Television Caregiving, Is This Okay?
Last updated: September 2023
I remember when my children were very young. One of my constant concerns was centered around the idea of keeping them entertained so that I could accomplish what I needed to do. Maybe I needed to study or do some work. Maybe I needed to clean house or do dishes. I just wanted my children to be safe and content.
I probably took the easy way out. I put them in front of the television, and gave them snacks to pass the time. I wish I had done other things differently, honestly, but that seemed to be my best option at the time.
As with my kids, now my loved one
Now, I feel the same dilemma. I cannot afford to sit with my loved one all the time and try to keep her engaged. I don't have that option. I want her to be safe and content in the same way I did for my children. I find myself sitting her down in front of the television and giving her snacks.
What used to be Blues Clues is now Perry Mason. Cartoons have been replaced by westerns. Huge picture tube televisions have been replaced by digital flatscreens. With all the changes, I am wondering if I am doing the best thing.
Beginning to wonder
Most of my loved one's shows are familiar to her. These are shows that she has always loved. Most are in black and white and have strong family values. Many are crime dramas with very predictable outcomes and storylines. She even now watches modern love stories with just as predictable storytelling.
This all has seemed fine, yet lately I am starting to wonder.
Blurring the lines
When my children were little I protected them from storylines that were scary and ones that their underdeveloped minds could not handle. I didn't want them to have nightmares and be traumatized.
Now, I am beginning to wonder if I need to be concerned about those same issues with my loved one. Are these crime dramas traumatizing for her? Is this causing problems in her mind?
One thing I have noticed lately that concerns me is that my loved one may not fully understand that television shows are not real.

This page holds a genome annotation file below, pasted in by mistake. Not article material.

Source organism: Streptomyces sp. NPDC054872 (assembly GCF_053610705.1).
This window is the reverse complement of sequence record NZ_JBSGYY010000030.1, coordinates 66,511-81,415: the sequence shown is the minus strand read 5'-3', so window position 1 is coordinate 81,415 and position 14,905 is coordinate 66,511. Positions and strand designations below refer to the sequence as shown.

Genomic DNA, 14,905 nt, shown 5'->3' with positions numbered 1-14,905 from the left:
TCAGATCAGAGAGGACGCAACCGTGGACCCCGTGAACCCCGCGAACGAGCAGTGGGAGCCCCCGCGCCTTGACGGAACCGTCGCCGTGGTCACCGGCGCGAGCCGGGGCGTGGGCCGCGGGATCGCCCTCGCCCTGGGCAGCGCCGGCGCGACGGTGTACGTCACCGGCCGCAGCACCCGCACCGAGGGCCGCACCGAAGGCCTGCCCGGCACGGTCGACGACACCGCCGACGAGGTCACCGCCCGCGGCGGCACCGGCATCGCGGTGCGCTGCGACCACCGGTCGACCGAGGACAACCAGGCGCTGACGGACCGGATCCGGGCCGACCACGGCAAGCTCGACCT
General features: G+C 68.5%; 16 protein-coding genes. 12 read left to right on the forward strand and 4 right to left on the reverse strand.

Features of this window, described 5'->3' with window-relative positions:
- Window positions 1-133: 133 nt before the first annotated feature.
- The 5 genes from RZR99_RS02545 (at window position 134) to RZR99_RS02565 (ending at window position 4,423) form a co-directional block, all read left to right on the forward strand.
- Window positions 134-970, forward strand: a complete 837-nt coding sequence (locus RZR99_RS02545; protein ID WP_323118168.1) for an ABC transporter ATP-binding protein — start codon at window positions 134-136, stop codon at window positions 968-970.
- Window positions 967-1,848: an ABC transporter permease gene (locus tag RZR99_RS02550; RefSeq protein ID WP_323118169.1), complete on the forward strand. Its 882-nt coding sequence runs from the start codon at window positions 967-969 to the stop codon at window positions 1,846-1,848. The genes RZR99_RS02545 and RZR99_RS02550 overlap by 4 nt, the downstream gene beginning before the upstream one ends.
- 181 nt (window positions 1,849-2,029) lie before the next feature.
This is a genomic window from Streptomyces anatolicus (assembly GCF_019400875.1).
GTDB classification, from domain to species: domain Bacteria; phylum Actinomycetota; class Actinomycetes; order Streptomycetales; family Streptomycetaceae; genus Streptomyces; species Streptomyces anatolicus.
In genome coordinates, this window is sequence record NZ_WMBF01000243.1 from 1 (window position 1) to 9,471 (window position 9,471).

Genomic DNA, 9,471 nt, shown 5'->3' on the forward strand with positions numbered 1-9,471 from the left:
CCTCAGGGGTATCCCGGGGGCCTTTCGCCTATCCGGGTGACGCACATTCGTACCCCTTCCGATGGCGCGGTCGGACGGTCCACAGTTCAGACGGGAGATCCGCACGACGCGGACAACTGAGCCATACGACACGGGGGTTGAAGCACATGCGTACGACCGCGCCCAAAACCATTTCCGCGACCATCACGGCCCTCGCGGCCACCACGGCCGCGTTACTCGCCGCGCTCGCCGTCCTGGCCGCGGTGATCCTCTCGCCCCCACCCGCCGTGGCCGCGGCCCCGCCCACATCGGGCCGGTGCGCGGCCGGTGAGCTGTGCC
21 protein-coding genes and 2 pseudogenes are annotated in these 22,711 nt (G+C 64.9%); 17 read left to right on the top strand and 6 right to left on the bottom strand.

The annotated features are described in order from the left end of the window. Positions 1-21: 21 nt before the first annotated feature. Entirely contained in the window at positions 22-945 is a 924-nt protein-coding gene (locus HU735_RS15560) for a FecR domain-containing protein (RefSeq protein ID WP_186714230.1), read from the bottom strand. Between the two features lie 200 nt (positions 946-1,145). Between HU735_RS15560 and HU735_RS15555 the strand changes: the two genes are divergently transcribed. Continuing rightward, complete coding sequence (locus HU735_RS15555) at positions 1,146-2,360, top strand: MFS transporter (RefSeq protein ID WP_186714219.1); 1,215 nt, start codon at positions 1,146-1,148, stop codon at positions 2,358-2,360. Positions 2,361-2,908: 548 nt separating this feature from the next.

They are not based in actual events that are currently happening around her. I am starting to wonder if there is a blurring of reality and drama. I am getting concerned that she cannot tell the difference.
Is this affecting my loved one?
Raymond Burr and Angela Lansbury had their own shows where they solved crimes in very tame ways by today's standards. Very little violence was portrayed, but there were always people doing bad things. There was always criminal activity. People were always being hurt, and I am concerned that this will affect my loved one in a negative way.
My concerns led me to change channels that focused more on love stories. This makes me feel better in some ways, but I am still getting questions that lead me to believe that my loved one does not always understand that these are scripted shows and not real.
Do you use television as a tool to distract your loved one so that you can get things done?
Most storylines have some sort of conflict and reconciliation. They play on the anxiety of what may or may not happen between 2 people. Sometimes my loved one cannot process that storytelling formula either.
I realize that it would be better to more actively engage my loved one with books, conversation, walks, day trips, and so on, but what about those days I cannot do this? Do I turn off the television altogether? What are your thoughts?
Do you think businesses can better accommodate individuals living with Alzheimer's and their caregivers?